Here’s what The New Republic says about the rollback in rights:
What proponents of the rollback in public-sector bargaining rights are unable to explain is how taking rights away from some American workers will improve the lot of others. How will denying collective bargaining rights for teachers, social workers, or parks employees in Wisconsin create good jobs in the private sector? How will taking away the rights of prison guards to bargain collectively in Ohio keep manufacturing jobs in the United States? How will reducing the pensions promised to government workers (often in return for their agreement to forego salary increases) create retirement security for private sector workers whose paltry 401Ks are unable to support them? How will holding down public-sector pay stop the erosion of the American middle-class—of which public-sector workers constitute a significant proportion?
What proponents of cutting government employment are unable to explain is how taking away jobs and cutting pay will help improve the lot of others. How will it helps a small business owner to have one more potential customer lose his job? How will it help him to have another potential customer get a cut in pay? What needs to be explained to everyone who proposes something like this is the interconnectedness of our entire economy. We are not islands with no relation to each other. Your spending is my potential profit. A cut in your pay is a cut in my potential profit. If that teacher you’re so jealous of gets her job cut, then that means every business she shops at gets their business cut. It’s all connected.
A solid example of this is found in the numbers released last week that show the US economy shrunk by .1 percent late last year. The reason for this? Government spending cuts. A lot cheered because those are spending cuts in our bloated defense budget, and I’d likely agree, but we shouldn’t cheer about an all around cut at this point. Cuts should still be made up elsewhere with spending, so that someone can at least chase that profit and we can all experience more hiring and more growth. Every cut we make at this point represents a cut to someone’s income or job somewhere.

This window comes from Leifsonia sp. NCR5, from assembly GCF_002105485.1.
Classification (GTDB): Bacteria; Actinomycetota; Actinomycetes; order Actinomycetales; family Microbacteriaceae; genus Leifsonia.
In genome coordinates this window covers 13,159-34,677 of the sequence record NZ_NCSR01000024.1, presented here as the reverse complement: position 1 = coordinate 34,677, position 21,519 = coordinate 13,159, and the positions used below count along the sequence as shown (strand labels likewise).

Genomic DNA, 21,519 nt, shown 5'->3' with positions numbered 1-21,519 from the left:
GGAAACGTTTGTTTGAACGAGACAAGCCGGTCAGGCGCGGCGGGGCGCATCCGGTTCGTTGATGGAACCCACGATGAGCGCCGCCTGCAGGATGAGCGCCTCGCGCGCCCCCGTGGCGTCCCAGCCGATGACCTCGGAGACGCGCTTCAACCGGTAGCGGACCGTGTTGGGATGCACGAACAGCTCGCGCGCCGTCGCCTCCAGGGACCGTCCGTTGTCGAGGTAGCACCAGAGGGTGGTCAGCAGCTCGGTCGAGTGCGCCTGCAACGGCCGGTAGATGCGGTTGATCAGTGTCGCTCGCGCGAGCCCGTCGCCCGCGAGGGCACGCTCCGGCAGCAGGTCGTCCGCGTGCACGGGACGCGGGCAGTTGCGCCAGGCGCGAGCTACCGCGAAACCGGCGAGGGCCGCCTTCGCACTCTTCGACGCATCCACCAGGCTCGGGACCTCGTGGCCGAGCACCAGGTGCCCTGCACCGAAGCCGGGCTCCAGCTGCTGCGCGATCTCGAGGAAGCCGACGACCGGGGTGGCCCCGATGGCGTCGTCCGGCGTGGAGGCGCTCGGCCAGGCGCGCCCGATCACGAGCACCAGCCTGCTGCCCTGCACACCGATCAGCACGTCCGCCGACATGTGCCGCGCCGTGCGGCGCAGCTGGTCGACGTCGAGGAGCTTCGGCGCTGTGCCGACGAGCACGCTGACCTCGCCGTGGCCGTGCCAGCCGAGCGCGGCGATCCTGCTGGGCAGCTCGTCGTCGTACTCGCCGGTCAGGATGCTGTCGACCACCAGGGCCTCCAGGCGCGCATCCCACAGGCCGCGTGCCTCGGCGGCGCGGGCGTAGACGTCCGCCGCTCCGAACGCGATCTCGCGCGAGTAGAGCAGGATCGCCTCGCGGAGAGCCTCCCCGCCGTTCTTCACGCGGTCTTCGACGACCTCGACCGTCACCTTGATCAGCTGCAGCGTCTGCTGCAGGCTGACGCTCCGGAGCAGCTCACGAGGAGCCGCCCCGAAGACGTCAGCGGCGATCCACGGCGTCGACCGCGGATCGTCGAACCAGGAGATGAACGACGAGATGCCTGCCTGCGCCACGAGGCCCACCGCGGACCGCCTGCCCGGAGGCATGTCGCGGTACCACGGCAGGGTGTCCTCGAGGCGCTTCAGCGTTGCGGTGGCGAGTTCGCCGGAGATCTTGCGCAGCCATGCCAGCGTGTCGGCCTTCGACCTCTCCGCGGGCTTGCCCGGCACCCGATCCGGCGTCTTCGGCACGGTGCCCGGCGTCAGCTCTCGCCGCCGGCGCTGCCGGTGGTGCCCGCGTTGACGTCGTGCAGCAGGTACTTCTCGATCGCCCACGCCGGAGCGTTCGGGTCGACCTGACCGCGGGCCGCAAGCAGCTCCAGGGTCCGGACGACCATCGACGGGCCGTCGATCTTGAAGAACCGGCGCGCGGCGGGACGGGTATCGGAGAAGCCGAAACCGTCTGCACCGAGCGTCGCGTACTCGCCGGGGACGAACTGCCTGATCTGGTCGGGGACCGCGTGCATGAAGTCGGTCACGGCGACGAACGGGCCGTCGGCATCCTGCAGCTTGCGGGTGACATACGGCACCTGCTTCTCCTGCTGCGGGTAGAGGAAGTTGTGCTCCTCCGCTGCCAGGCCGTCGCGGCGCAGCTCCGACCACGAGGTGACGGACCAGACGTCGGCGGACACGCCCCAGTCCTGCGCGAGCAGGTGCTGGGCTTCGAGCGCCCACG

Krugman goes further in blaming that shrinkage on the shrinking government sector. He says that “transfer payments like Medicare and Social Security are rising (although unemployment benefits are falling), but government purchases of stuff — mostly at the state and local level, where the stuff in question includes hiring schoolteachers — has been in fairly rapid decline.”
What this shrinkage translates to is, according to him, a possible 1.5 percentage point higher unemployment than what we should have right now.
We’ve hit a historic decline in our government at one of the absolute worst times to do it.
John T. Harvey does a good job of pointing out exactly why the private sector needs the government to spend. He points out that the real drivers of economic growth are in Investment and Government Spending. Since WWII, government spending has been an affective counterbalance to business cycle falls in investment. When a recession hits, government spending, without any sort of legislation attached, goes up simply because of less tax receipts and more people qualifying for things like unemployment. It’s this spending that makes these recessions less severe and damaging to the country overall, and it’s at least partially why we didn’t experience another Great Depression.